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Important 4 Marketing Insides For Trade Show Organizers

For many years, marketers have been guided to move prospects along a continuum from, first, awareness to serious consideration and decision to purchase. The final step along this line was to solidify the relationship so the individual who was once a prospect is now a loyal customer. Now, Forrester Research shows this linear idea (sometimes referred to as a funnel) should be replaced by a Customer Life Cycle. The process of continuous optimisation is more like a circle than a line.

A customer’s relationship with your brand will be circular, as they continue to discover new needs, explore new options, make purchases, and engage with/experience your service or use your product. This certainly applies to trade-show participation. Establish a marketing plan using the Customer Life Cycle model so your prospects become leads, and your leads become customers, of course.

Phase One: Discovery

Phase One: Discovery

The cycle begins again at this point, so you’re always in productive contact with those customers. Preparation for an upcoming trade show should include communication with existing prospects to encourage them to begin the discovery phase by taking a good, close look at your show booth. This makes it more likely that the visitor/prospect will become a lead and be part of your follow-up process.

Keep in mind that the vast majority of people attending a trade show have buying authority. Almost everyone who walks by is a strong prospect who could be a lead in your targeted market. Focus on these important points when you’re trying to attract attendees so they’ll discover you and your company:

  • Pre-show planning should include measurable goals
  • Focus on showing how your product or service is different from the competition
  • Know your target market’s needs and wants and speak to them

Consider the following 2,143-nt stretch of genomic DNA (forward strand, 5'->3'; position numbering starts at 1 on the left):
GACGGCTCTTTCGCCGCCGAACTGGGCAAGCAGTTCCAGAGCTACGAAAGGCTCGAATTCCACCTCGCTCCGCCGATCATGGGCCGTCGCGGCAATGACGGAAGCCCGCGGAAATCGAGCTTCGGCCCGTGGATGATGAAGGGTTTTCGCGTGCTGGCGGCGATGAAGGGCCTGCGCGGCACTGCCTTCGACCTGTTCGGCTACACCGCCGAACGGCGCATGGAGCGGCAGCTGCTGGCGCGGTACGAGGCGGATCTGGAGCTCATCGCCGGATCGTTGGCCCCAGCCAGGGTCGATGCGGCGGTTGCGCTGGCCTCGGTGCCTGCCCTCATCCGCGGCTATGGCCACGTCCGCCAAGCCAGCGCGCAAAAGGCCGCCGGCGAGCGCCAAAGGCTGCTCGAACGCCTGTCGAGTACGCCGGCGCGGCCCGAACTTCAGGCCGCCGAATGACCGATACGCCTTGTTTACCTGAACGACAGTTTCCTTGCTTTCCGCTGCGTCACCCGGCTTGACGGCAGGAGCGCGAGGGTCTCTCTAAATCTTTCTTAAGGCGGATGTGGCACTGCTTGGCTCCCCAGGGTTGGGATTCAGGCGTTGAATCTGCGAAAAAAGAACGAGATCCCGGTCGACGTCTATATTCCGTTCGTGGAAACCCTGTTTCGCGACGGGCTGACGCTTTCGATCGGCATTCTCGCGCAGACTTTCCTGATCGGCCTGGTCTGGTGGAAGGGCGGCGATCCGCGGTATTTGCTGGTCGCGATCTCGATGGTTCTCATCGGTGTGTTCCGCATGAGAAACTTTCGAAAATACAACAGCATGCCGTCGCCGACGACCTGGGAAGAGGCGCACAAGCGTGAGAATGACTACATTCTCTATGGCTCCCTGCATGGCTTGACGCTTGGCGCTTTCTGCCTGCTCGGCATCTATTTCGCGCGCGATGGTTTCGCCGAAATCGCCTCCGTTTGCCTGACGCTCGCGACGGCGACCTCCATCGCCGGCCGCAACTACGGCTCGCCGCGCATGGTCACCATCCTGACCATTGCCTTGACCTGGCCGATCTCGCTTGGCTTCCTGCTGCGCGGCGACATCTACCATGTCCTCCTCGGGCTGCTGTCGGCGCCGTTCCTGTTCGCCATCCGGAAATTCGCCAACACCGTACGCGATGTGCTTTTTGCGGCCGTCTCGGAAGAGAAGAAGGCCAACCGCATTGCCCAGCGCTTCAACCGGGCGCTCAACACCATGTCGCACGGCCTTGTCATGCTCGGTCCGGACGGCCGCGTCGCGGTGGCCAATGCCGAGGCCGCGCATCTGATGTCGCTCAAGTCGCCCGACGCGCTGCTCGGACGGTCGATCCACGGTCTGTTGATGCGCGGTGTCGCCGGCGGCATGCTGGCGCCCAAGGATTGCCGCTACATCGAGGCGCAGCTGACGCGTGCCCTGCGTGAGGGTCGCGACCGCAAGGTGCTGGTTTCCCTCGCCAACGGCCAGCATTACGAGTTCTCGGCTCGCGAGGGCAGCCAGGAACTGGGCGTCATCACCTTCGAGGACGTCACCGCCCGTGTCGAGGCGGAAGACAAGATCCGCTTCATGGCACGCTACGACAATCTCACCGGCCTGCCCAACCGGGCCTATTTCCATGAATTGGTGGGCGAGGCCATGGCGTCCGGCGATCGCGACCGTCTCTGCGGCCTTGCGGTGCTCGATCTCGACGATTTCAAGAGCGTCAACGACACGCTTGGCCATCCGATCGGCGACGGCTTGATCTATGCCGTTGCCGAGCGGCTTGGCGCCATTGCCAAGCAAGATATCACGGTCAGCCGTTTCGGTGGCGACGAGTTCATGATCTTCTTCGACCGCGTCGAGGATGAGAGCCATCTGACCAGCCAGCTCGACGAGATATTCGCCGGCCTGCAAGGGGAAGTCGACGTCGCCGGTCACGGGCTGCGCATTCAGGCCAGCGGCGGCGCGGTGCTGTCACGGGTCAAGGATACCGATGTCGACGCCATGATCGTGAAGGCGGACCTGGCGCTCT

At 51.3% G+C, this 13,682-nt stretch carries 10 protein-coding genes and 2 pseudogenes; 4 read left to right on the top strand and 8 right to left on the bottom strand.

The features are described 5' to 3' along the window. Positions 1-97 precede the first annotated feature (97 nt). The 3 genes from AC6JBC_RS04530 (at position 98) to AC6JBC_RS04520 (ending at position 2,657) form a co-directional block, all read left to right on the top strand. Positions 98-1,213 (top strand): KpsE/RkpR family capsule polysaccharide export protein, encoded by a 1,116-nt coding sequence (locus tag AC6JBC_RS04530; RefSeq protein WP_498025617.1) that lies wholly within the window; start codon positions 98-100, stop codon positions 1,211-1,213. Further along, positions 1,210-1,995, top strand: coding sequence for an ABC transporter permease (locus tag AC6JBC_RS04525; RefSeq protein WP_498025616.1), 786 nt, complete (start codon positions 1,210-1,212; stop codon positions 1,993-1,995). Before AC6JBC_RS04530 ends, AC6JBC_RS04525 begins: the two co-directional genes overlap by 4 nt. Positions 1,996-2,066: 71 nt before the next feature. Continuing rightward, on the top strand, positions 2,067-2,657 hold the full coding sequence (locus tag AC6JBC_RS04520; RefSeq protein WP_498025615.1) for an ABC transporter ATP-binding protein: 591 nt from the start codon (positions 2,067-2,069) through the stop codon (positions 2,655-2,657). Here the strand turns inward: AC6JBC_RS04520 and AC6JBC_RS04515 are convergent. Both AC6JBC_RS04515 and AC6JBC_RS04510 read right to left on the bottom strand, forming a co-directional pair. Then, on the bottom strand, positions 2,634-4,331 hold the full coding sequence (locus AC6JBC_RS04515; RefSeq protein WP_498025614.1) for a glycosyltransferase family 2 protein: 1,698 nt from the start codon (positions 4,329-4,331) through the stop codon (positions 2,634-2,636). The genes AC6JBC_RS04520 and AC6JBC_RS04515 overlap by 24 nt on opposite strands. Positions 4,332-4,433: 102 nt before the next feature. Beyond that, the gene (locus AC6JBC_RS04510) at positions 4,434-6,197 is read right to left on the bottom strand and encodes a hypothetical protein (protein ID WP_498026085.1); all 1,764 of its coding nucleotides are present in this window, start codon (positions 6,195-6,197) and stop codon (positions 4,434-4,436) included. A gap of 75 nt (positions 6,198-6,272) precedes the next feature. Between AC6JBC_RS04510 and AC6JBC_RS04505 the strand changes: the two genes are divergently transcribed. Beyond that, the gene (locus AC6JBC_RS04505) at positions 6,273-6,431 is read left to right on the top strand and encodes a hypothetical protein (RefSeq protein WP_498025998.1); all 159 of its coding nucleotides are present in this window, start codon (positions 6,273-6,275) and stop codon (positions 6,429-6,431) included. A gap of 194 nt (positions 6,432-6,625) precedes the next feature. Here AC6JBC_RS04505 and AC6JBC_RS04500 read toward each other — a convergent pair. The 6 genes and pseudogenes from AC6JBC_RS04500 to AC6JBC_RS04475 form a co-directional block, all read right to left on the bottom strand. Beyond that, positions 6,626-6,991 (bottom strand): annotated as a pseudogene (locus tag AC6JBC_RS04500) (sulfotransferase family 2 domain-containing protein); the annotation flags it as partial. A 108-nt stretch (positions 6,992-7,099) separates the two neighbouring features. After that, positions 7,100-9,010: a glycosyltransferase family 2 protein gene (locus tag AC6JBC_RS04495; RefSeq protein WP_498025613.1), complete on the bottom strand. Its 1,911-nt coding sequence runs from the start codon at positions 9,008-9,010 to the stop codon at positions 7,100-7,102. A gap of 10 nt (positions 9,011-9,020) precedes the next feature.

• Establish a personal connection with each prospect
  • Keep your message simple using a few key points
  • Make the exhibit/booth experience visual
  • Use technology

Phase Two: Explore

Phase Two: Explore

At this point in the Customer Life Cycle, you still have a potential client, a prospect. It’s time to help them explore who you are, what you do and how this can help solve their problems and ease their business pain. This is when you become part of their database of companies they need to look into further. It’s important to have demonstrations and/or presentations that allow the prospect to touch, feel, and truly experience your products and services.

Preparing for this experience, this exploration, should be part of the pre-show planning as well. Be creative, but always include a summary of features and benefits, how your product or service meets the needs of your prospects zone heads home. You begin the sales process before the show by encouraging strong prospects to attend and to consider your company.

Phase Three: Purchase

Purchase

At this point in the circle, your potential clients will evaluate a lot of options to determine which company will meet their specific needs. This is also an essential part of your planning, as you prepare to show how your products and services are unique and superior. If you attend the show with the idea of following up effectively after the show, that’s great, but why wait?

Start developing the Customer Life Cycle right then and there by arranging for a location for private discussions and conversations. Even if the sale is sometime in the future, you can start developing the relationship before everyone heads home. You begin the sales process before the show by encouraging strong prospects to attend and to consider your company.

Use technology, social media, and digital-marketing tools for pre-show relationship building. Use the same methods during and after the show, in addition to one-on-one meetings. This will make your trade-show exhibit/presentation much stronger. During the “Purchase” phase you should still be focused on the individual, his or her company, and specific needs for each person. At some point, you’ll realise some of the visitors have become leads.

Phase Four: Engage

Engage

It’s quite interesting to note that this phase can occur at any time before, during, and after the trade show. That’s why it’s so important for you and your marketing staff to keep the Customer Life Cycle fresh and engaging at all stages. Of course, your prospect should be able to touch your product at the booth. This is an important part of exploration. Use interactive technology for large products and services. Let the prospect be part of the visual/audio experience.

During all of these phases, you should be gathering important information about your prospects and their needs. Your online presence should be coordinated with your “live” efforts, and should be just as engaging. Just as your prospect/lead/customer engages with you, you should remain engaged with them. After all, the cycle is ending and beginning at the same time.

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